Other suitable examples of active ingredients include hormone-altering drugs (e.g. finasteride, dutasteride) and drugs that are believed to cause birth defects (e.g. misoprostol) and other anti-Parkinson's disease, antineoplastic, immunosuppressant drugs that have the possibility of causing severe side-effects, such as, azathioprine, everolimus, mercaptopurine, methotrexate, mifepristone, mitotane, rasgiline, thioguamine, and toremefine citrate. In one embodiment, the active ingredient is pharmaceutically active. In one such embodiment, the pharmaceutical activity is pharmaceutical activity in a human being. In another embodiment, the pharmaceutical activity is pharmaceutical activity in a domesticated animal.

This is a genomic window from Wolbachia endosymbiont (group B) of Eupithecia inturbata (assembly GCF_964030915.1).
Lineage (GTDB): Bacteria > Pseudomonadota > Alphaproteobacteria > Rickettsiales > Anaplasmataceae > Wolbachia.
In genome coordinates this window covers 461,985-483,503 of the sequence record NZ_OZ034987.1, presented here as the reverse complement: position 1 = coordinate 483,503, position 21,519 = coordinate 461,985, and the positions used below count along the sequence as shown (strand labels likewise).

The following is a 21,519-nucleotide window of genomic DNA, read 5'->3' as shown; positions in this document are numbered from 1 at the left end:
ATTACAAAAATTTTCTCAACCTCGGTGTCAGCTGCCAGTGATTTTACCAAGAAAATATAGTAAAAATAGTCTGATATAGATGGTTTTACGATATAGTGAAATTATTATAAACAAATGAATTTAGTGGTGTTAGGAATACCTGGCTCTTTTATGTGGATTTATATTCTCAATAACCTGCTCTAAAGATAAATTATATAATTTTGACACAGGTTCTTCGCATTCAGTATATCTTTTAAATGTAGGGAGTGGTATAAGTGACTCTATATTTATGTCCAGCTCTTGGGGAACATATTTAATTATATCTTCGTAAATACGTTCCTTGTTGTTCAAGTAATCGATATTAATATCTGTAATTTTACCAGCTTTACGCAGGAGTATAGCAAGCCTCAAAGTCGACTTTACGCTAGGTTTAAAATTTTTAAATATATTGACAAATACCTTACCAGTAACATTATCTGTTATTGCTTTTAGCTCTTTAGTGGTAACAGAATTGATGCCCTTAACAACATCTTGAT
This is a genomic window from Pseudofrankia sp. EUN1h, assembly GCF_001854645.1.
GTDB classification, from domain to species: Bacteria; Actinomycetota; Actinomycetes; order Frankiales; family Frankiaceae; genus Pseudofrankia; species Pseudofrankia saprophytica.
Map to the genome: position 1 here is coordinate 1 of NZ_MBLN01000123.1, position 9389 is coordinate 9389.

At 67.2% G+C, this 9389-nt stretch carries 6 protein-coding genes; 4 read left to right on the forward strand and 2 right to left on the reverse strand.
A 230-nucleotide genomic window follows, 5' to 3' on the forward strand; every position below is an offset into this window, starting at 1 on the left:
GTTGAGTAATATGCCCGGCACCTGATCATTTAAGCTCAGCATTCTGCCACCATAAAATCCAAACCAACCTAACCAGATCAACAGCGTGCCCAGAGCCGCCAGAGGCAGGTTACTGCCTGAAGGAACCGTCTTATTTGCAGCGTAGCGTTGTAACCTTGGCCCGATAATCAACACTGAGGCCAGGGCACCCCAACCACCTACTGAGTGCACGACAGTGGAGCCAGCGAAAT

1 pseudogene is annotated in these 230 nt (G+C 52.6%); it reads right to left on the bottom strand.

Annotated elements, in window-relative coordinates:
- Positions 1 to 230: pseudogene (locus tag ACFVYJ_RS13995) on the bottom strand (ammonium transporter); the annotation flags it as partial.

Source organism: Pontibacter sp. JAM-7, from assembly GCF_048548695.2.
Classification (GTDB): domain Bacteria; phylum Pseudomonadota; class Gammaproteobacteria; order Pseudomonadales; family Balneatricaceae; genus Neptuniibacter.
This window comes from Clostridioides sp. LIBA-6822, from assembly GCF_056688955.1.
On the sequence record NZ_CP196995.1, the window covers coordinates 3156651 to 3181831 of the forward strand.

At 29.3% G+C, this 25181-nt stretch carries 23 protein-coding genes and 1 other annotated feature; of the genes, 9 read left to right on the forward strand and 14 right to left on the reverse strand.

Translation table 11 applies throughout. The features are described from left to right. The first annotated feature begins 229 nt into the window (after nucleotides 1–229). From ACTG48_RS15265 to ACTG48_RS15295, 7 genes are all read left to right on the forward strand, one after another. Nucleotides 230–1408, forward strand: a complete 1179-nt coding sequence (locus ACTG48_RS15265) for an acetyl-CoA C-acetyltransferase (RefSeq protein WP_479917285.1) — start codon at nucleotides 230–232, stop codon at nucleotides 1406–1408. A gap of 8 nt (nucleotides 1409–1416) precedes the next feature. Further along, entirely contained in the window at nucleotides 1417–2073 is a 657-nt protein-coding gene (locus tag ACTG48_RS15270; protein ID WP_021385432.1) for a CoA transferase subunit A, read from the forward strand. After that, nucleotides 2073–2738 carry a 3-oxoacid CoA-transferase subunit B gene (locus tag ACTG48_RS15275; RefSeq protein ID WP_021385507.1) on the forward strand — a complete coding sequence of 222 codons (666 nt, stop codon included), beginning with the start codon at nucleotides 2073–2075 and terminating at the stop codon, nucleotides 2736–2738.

For the same reasons cited above, the choice of plasticizer will be restricted to more polar components to prevent the dissolution and migration of the active ingredient, abiraterone acetate, into the barrier film.
The foregoing written description of the invention enables one of ordinary skill to make and use what is considered presently to be the best mode thereof. Those of ordinary skill in the trade will also understand and appreciate the existence of variations, combinations, and equivalents of the specific embodiments, methods, and examples herein and, hence, the invention should not be limited by the specific embodiment of the method and examples, but by all embodiments and methods within the scope and spirit of the invention as stated.Coating Formulation Examples
The following coatings were in batches by placing the solids materials into a mixing container, adding the solids materials in each formulation and then slowly adding the plasticizer and water under shear until the target viscosities were reached. Desired viscosities vary between 1 and 1000 mPas. All of the materials used in the examples are commercially available.